Each week I look at the collection of starting pitchers owned in under 20% of leagues (consensus Yahoo/ESPN ownership from Fantasy Pros) with a few extra sub 10% discount options at the end, pointing out the options to consider if you need an extra arm or two at the end of your staff.
Note: This week and moving forward, I’m going to focus more on the sub 20% and sub 10% owned arms as I expect many of the sub 30% arms are snatched up in your leagues.
Let’s highlight my ten favorite starting pitcher options that may be available on your waiver wires, ordered by ownage %:
Under 20% owned
Wade Miley (Houston Astros) – This list is barren compared to previous weeks, due to our favorite choices impressing and a larger emphasis on pitching needs due to a multitude of injuries. That makes someone like Miley a considerable option as he offers a strong chance at a Win whenever he takes the hill. The Houston offense will support him and his ability to induce weak outs often can push him into the sixth frame. Don’t invest for strikeouts, but if a 1.25 WHIP, 3.70 ERA, and a handful of Wins fits, Miley is your guy.
Jeff Samardzija (San Francisco Giants) – I won’t tell you that Samardzija’s 3.16 ERA is legitimate – it comes with a whopping 45%+ hard contact and a 4.79 SIERA, rooted in a .225 BABIP and 82% LOB Rate. This spells disaster soon…but I can fathom Samardzija piecing together a decent ratio season for those in deep leagues. A 3.80 ERA with a 1.25 WHIP seems possible for Shark given his new emphasis on cutters, a pitch that batters simply can’t connect with, rendering a minute .097 BAA thus far (and .091 BABIP so don’t expect it to be nearly this good). The ceiling isn’t high, but you could do plenty worse.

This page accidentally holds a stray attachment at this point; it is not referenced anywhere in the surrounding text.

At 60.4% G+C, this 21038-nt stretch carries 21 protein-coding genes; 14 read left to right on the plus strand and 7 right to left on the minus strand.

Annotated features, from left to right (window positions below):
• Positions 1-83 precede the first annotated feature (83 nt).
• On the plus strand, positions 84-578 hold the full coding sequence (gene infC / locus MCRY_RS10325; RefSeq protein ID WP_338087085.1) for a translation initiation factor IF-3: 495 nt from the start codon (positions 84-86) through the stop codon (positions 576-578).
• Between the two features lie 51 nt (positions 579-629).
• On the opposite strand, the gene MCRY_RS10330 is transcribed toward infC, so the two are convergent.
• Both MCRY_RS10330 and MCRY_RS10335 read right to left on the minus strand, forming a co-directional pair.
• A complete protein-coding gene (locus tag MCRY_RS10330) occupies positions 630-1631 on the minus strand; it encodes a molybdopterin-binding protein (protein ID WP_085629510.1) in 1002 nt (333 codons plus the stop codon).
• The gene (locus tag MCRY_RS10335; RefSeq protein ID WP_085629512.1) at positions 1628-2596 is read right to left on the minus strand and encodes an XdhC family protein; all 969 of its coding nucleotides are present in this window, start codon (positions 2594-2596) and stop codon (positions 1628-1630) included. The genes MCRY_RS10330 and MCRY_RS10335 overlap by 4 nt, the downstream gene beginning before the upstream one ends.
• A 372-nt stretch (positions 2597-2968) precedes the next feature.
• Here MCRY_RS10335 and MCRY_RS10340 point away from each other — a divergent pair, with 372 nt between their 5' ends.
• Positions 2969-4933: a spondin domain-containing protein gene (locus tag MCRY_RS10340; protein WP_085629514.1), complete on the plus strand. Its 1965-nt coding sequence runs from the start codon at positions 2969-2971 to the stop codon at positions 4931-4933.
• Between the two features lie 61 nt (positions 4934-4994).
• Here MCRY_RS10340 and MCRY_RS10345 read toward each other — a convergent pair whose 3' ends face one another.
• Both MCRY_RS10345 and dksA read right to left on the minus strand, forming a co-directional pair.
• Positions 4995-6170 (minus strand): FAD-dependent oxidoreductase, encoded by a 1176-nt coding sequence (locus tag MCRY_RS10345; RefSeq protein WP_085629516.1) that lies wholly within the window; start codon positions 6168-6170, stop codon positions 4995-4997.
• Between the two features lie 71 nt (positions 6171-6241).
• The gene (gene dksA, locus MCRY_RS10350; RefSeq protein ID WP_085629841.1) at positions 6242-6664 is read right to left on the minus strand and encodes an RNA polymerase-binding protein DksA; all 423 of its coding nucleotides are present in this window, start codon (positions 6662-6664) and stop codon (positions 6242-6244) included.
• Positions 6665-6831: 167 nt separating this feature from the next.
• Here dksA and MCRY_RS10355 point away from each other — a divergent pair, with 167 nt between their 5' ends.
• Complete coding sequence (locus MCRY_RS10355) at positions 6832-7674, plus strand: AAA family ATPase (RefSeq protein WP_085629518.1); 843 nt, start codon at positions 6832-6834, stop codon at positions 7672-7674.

Reynaldo Lopez (Chicago White Sox) – Lopez hasn’t been close to his 14-strikeout self in his last two starts, but the skills are still there. Lopez’s four-seamer sets a strong foundation for his two secondary pitches to take over on a given night, the only question is when those pitches will take shape. It’s not the most comfortable pickup you can make, but with few options, you may want to chase the endless coin flip of ReyLo and see what happens.
Jonathan Loaisiga (New York Yankees) – With James Paxton on the IL, Loaisiga will get a handful of starts in the Yankee rotation and could be a solid play moving forward. His first outing against the Mariners left plenty to be desired, but with three pitches that can work effectively in tandem, his next start against the Orioles could pay dividends. The Rays follow and I can see the Yankees pushing Loaisiga at least five frames if not a chance for more if his changeup and curveball are working. The upside is there, at least take a shot on it against Baltimore, and don’t rule out the chance that Loaisiga survives past Paxton as another arm falls to the IL.
Trevor Richards (Miami Marlins) – Like Reynaldo, Richards is a sink-or-swim play. His changeup can be one of the deadlier pitches out there – 21% swinging strike rate with a fantastic 49% O-Swing – or it can disappear completely, the latter of which Richards had to deal with in three of his last five starts. When the slow ball isn’t there, everything falls apart and it leaves owners scratching their heads as to why they ever trusted him. And even when the pitch is working, like his most recent outing against the Cubs, his fastball could not get the whiffs upstairs it needs to make up for its low velocity and lack of complementary breaking ball. Still, with the lethal slow ball, there’s an opportunity for Richards to grow, making him an interesting lottery pick. This is just the sophomore season for the 25-year-old, after all.